We can be annoying here in c.o.v, but the people here want this to
succeed. It's just that some of us have major concerns about the
viability (both technical and marketplace) about what is being
offered.

So far, the questions I have seen have been reasonable ones to ask
and VSI can gather quite a bit of information by seeing how much
interest there is in each specific question asked.
Post by JF Mezei
Post by Stephen Hoffman
maps and support statements, but most end-users will want to see and
feel and touch the release and the hardware (circa 2018) before you
I though x86 was to be circa 2016 ? (which would mean developpers would
start porting mid to late 2015 based on early incomplete beta releases).
2018 sounds about right.

You really are looking at ~3 years minimum from today before VMS is
ready to ship on x86-64. There's no way there will be early incomplete
VMS x86-64 developer kits 12 months from now.

(For example, you can't compare how long it takes to port Linux with how
long it's going to take to port VMS.)

And yes, 3 years is an eternity which is why there needs to be specific
information made available which is good enough to convince people,
here in 2015, to delay any porting efforts.

That's criticial because once they actually start a port (instead of
just planning one), you have lost them as a future VMS customer.
Just _saying_ "we will have something shipping in 3 years" isn't good
enough. You need to convince people with credible and solid evidence
to back this up and which they can take to their bosses.

Simon.
--
Simon Clubley, ***@remove_me.eisner.decus.org-Earth.UFP
Microsoft: Bringing you 1980s technology to a 21st century world
David Froble
2014-09-05 03:01:14 UTC
Permalink
Post by Simon Clubley
That's criticial because once they actually start a port (instead of
just planning one), you have lost them as a future VMS customer.
Why do you state that?

There have been, I believe, at least three (3) statements on c.o.v that
ports have been put on hold.

If a user has a VMS solution that they know will not be as good ported
to another environment, then any possibility of continuing on VMS might
appeal to them.

Don't get into JF mode. I don't know how even he thinks that Oracle can
make a commitment to support an OS / HW platform that doesn't as yet
exist. First get VMS on x86, then see if some vendors will commit to it.

For example, if the VMS users using RDB tell Oracle that either they
give them RDB on VMS on x86, or they are going to move to another
database. What do you think Oracle will do, assuming the port will be
rather easy? I assume that because prior ports of VMS to new HW have
been just that, rather easy.

Now, before you answer that question, take a look at just how much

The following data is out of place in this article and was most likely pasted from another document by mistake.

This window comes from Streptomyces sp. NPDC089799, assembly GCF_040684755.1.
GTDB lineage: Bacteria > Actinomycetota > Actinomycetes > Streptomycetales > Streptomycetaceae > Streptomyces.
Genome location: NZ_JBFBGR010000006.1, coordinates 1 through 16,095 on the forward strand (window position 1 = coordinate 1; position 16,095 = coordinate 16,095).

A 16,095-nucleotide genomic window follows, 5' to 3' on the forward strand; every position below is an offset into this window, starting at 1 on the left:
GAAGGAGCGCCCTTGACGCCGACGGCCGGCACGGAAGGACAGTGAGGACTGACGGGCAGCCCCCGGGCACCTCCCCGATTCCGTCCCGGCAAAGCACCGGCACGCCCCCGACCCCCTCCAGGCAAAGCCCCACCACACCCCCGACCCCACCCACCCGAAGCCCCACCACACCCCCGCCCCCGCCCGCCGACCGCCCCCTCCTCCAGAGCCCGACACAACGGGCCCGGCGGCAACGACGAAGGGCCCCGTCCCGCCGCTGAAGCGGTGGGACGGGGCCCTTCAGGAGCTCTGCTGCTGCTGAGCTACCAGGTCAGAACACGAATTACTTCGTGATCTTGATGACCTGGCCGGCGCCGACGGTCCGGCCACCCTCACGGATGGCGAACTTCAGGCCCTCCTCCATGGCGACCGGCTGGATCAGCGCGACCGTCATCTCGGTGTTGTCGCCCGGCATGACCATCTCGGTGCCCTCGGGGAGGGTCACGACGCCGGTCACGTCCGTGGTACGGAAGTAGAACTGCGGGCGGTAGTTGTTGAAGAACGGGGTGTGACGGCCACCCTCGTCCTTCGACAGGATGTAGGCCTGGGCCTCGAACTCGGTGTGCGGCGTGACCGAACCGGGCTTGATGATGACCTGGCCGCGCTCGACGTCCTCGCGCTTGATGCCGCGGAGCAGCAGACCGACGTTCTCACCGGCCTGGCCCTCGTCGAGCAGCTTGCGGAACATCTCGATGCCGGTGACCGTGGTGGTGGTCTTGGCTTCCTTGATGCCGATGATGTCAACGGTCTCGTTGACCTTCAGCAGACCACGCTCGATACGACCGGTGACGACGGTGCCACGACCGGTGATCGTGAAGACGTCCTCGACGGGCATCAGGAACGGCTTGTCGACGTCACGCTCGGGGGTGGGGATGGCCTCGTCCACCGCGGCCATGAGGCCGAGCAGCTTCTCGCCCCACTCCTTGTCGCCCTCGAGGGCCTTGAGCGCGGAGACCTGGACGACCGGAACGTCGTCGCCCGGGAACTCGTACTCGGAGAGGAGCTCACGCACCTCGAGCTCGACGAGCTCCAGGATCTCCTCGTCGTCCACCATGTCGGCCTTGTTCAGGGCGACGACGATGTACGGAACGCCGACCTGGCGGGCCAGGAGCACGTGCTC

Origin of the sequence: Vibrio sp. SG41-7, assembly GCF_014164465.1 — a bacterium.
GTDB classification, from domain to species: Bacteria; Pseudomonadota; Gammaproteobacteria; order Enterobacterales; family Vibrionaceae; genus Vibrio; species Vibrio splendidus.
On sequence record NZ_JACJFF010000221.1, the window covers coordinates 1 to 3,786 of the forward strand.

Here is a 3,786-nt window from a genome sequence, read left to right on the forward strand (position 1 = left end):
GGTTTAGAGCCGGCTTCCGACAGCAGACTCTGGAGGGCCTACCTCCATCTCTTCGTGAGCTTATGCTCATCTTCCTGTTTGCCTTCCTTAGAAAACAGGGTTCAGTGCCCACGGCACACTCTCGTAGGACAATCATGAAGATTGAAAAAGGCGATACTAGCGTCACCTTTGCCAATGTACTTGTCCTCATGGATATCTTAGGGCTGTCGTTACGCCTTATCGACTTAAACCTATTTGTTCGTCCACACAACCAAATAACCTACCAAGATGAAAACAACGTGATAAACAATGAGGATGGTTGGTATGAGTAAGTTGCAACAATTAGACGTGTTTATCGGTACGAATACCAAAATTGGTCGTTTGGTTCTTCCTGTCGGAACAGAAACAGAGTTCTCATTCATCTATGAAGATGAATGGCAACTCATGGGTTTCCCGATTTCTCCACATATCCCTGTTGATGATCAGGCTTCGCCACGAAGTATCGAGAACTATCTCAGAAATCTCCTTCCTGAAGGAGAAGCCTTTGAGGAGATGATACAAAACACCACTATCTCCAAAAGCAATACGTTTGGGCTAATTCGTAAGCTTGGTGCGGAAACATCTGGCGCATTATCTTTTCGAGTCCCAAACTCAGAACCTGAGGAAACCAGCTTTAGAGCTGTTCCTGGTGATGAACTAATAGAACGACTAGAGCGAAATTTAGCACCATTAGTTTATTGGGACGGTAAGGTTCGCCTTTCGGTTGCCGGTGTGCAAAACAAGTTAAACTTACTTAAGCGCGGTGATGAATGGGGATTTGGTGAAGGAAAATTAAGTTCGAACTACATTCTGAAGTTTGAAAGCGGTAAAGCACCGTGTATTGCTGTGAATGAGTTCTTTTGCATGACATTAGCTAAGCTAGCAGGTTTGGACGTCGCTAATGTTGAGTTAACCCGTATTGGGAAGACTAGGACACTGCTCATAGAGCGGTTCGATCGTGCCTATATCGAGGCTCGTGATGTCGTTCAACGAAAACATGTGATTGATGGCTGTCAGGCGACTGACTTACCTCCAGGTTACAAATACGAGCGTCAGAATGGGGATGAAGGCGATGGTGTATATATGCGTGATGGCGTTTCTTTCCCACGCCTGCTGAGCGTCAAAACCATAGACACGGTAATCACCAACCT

Oracle pulls in per year from RDB users ....
Simon Clubley
2014-09-05 11:51:17 UTC
Permalink
Post by David Froble
Post by Simon Clubley
That's criticial because once they actually start a port (instead of
just planning one), you have lost them as a future VMS customer.
Why do you state that?
There have been, I believe, at least three (3) statements on c.o.v that
ports have been put on hold.
AIUI, those were in the _planning_ stage, not the actual doing the port
stage which means it was still viable to put them on hold while further
information emerges.
Post by David Froble
Don't get into JF mode.
$ set response/mode=good_natured

Ouch. You _really_ know how to hurt a guy. :-)

Simon.
--
Simon Clubley, ***@remove_me.eisner.decus.org-Earth.UFP
Microsoft: Bringing you 1980s technology to a 21st century world
David Froble
2014-09-05 19:22:48 UTC
Permalink
Post by Simon Clubley
Post by David Froble
Post by Simon Clubley
That's criticial because once they actually start a port (instead of
just planning one), you have lost them as a future VMS customer.
Why do you state that?
There have been, I believe, at least three (3) statements on c.o.v that
ports have been put on hold.
AIUI, those were in the _planning_ stage, not the actual doing the port
stage which means it was still viable to put them on hold while further
information emerges.
Even if some users had completed the work to allow them to move to
something else, they might still rather be on VMS, and why wouldn't they
do so if the opportunity came up?
Post by Simon Clubley
Post by David Froble
Don't get into JF mode.
$ set response/mode=good_natured
Ouch. You _really_ know how to hurt a guy. :-)
Crotchety old geezer ....
David Froble
2014-09-05 19:20:09 UTC
Permalink
Post by David Froble
I assume that because prior ports of VMS to new HW have
been just that, rather easy.
Having re-read that, I think I meant to say "prior ports of applications
on VMS" ....

I blame it on the fingers ...
Thomas Wirt
2014-09-05 19:24:52 UTC
Permalink
<snip>
Post by Simon Clubley
long it's going to take to port VMS.)
And yes, 3 years is an eternity which is why there needs to be specific
information made available which is good enough to convince people,
here in 2015, to delay any porting efforts.
That's criticial because once they actually start a port (instead of
just planning one), you have lost them as a future VMS customer.
Just _saying_ "we will have something shipping in 3 years" isn't good
enough. You need to convince people with credible and solid evidence
to back this up and which they can take to their bosses.
You seem to be forgetting that most VMS sites probably still have at
least one VMS advocate. Yes we will need to see progress from VSI. At
some point we need to see proof that their road map is meaningful, but
for now the commitment to x86 is enough. I don't really care about a
port to x86 for my business anytime soon. I just got new hardware 2
years ago and am very happy with the performance. I doubt I will need
new VMS servers in the next 6 years.

With that said, the promise of x86 means that 7 years from now there is
a supported VMS and an improved path. Possibly even a slightly growing